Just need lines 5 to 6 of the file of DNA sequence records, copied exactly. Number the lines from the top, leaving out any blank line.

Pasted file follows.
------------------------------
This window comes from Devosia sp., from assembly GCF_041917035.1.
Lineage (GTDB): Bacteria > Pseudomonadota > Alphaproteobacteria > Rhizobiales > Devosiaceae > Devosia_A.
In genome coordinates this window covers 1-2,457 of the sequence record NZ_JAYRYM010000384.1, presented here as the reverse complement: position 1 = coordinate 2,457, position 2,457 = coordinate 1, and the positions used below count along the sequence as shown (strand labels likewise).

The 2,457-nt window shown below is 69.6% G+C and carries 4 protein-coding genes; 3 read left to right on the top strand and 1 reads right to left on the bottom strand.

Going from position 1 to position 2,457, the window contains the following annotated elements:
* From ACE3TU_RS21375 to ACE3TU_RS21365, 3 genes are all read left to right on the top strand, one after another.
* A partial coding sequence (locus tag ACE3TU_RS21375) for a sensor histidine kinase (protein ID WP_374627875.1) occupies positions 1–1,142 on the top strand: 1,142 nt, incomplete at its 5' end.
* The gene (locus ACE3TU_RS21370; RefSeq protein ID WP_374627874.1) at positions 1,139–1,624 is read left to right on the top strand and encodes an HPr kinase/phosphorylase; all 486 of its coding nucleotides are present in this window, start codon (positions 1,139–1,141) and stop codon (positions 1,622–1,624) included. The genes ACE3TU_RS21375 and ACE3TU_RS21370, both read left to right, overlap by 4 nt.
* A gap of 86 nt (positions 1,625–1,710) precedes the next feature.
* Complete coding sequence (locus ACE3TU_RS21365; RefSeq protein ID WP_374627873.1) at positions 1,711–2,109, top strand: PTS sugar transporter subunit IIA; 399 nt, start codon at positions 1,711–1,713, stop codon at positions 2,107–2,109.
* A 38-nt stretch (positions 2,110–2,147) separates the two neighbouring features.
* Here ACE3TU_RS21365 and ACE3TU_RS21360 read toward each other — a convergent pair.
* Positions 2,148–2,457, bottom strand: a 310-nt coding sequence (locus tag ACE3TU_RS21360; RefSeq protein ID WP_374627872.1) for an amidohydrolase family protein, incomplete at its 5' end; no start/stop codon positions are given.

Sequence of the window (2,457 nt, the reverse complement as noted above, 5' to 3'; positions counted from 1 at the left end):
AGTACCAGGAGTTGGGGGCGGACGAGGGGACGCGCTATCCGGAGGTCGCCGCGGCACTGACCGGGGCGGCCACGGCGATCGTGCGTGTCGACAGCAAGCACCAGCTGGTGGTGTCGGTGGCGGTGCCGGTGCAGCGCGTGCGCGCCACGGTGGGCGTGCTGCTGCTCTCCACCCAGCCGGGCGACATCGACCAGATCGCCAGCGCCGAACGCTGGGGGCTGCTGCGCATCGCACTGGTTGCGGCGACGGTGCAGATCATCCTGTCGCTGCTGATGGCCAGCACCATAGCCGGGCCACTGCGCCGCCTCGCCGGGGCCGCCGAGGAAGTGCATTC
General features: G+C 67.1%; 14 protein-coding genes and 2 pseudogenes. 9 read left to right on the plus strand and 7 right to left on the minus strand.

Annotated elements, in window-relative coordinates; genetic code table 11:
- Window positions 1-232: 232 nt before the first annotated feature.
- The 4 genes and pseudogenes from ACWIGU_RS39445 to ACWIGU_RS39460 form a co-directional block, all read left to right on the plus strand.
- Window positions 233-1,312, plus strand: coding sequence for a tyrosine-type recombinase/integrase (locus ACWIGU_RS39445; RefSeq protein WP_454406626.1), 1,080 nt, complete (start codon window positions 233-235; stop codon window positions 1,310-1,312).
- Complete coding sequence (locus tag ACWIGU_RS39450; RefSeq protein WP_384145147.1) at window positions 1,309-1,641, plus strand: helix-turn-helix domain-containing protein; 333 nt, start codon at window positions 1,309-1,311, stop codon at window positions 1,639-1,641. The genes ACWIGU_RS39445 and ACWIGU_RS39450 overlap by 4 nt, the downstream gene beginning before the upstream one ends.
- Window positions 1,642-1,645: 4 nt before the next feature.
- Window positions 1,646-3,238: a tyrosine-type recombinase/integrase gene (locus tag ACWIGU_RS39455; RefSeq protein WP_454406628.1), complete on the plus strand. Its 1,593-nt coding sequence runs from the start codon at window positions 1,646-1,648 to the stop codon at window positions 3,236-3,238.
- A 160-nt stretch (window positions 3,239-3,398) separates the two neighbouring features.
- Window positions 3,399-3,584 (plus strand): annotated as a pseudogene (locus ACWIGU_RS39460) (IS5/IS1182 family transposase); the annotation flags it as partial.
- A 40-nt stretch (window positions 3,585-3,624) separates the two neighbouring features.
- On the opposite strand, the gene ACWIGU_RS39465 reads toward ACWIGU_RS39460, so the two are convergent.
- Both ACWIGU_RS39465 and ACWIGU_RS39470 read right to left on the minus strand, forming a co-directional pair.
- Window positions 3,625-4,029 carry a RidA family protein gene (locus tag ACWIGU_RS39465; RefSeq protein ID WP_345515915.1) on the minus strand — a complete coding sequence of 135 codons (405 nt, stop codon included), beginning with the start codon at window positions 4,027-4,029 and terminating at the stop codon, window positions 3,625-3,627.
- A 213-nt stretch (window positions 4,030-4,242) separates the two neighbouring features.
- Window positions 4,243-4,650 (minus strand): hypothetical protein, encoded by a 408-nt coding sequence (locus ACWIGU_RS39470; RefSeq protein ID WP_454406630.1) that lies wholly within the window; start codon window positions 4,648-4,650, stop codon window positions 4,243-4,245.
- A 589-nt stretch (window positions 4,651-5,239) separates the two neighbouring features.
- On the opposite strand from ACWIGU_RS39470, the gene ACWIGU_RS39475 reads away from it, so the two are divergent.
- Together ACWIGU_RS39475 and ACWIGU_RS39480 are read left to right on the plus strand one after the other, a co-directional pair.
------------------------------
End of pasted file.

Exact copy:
Going from position 1 to position 2,457, the window contains the following annotated elements:
* From ACE3TU_RS21375 to ACE3TU_RS21365, 3 genes are all read left to right on the top strand, one after another.